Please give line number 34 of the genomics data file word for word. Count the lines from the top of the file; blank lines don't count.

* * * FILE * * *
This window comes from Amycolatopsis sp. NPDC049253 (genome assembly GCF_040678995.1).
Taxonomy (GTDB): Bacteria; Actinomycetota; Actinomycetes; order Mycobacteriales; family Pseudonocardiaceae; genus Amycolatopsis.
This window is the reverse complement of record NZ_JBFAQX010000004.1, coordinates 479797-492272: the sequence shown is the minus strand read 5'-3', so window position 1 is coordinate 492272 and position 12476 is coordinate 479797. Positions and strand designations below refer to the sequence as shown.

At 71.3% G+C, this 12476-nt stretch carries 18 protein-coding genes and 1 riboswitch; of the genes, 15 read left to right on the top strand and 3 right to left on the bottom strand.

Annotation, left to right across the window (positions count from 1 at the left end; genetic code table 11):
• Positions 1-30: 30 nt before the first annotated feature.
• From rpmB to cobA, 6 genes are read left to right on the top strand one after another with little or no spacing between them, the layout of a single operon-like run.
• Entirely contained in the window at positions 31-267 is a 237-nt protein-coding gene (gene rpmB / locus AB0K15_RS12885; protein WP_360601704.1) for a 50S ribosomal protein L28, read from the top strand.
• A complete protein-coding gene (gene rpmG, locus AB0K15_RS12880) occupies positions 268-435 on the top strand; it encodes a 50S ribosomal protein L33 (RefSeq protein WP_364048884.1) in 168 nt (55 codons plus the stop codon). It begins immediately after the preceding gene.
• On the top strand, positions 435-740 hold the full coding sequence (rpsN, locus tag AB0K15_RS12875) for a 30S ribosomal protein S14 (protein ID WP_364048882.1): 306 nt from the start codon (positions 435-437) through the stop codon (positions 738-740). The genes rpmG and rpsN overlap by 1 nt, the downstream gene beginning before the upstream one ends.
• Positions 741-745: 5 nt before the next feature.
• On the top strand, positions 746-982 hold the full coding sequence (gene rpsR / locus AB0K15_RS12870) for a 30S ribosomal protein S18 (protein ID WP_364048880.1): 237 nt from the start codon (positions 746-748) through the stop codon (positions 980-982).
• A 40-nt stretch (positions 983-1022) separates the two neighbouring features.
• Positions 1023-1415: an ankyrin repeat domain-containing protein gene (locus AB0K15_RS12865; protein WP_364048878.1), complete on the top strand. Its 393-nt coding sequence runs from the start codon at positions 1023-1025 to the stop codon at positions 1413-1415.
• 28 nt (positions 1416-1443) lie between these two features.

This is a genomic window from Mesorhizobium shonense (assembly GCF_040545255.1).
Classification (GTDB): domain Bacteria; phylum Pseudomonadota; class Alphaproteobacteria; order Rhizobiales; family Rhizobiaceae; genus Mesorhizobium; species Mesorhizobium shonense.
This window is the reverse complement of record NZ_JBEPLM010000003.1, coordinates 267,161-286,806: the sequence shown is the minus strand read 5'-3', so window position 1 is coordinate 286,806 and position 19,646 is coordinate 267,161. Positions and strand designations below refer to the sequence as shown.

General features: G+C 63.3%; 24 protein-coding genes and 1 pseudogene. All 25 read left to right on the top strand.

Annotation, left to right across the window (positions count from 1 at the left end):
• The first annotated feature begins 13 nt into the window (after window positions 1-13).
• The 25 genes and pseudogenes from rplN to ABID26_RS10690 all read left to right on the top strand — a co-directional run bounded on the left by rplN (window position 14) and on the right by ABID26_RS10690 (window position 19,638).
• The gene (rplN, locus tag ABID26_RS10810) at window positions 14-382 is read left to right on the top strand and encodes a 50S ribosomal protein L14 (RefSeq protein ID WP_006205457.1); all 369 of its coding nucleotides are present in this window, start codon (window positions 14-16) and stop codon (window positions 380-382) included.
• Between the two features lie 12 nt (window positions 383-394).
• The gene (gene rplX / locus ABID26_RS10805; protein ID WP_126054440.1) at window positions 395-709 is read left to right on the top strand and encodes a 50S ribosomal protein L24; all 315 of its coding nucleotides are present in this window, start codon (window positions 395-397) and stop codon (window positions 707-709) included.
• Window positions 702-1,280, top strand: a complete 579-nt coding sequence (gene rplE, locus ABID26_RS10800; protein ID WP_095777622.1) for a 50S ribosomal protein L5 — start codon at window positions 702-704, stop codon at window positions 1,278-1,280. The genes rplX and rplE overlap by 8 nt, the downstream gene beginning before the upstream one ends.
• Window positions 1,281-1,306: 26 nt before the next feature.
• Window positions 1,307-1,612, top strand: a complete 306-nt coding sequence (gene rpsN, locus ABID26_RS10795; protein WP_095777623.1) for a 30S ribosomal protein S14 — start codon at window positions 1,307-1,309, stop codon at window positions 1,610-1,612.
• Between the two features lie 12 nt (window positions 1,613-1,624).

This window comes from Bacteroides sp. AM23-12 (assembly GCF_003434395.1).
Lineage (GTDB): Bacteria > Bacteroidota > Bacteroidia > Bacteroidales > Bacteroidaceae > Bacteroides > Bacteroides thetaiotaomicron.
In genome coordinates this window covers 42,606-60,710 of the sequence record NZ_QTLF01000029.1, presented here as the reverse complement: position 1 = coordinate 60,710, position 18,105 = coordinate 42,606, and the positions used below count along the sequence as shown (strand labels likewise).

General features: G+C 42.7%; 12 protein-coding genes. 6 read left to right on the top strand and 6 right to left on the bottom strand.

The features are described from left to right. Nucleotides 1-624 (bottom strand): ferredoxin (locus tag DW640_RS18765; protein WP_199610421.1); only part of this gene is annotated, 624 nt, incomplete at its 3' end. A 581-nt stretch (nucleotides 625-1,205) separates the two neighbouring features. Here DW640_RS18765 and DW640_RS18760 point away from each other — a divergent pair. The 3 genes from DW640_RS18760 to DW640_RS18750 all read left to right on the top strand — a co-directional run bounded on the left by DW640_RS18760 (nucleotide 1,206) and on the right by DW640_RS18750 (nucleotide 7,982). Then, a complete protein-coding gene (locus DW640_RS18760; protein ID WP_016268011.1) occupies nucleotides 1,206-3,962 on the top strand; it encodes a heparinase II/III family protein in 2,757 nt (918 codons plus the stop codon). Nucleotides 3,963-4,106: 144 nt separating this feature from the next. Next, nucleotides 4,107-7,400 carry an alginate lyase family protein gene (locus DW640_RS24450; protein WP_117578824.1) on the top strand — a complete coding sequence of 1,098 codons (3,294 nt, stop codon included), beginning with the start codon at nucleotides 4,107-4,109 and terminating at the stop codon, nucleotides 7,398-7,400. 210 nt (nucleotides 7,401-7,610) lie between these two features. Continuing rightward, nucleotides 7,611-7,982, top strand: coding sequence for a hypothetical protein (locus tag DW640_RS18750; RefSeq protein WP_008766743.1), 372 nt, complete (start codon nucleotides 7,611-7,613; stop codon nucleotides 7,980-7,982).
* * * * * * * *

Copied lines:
The features are described from left to right. Nucleotides 1-624 (bottom strand): ferredoxin (locus tag DW640_RS18765; protein WP_199610421.1); only part of this gene is annotated, 624 nt, incomplete at its 3' end. A 581-nt stretch (nucleotides 625-1,205) separates the two neighbouring features. Here DW640_RS18765 and DW640_RS18760 point away from each other — a divergent pair. The 3 genes from DW640_RS18760 to DW640_RS18750 all read left to right on the top strand — a co-directional run bounded on the left by DW640_RS18760 (nucleotide 1,206) and on the right by DW640_RS18750 (nucleotide 7,982). Then, a complete protein-coding gene (locus DW640_RS18760; protein ID WP_016268011.1) occupies nucleotides 1,206-3,962 on the top strand; it encodes a heparinase II/III family protein in 2,757 nt (918 codons plus the stop codon). Nucleotides 3,963-4,106: 144 nt separating this feature from the next. Next, nucleotides 4,107-7,400 carry an alginate lyase family protein gene (locus DW640_RS24450; protein WP_117578824.1) on the top strand — a complete coding sequence of 1,098 codons (3,294 nt, stop codon included), beginning with the start codon at nucleotides 4,107-4,109 and terminating at the stop codon, nucleotides 7,398-7,400. 210 nt (nucleotides 7,401-7,610) lie between these two features. Continuing rightward, nucleotides 7,611-7,982, top strand: coding sequence for a hypothetical protein (locus tag DW640_RS18750; RefSeq protein WP_008766743.1), 372 nt, complete (start codon nucleotides 7,611-7,613; stop codon nucleotides 7,980-7,982).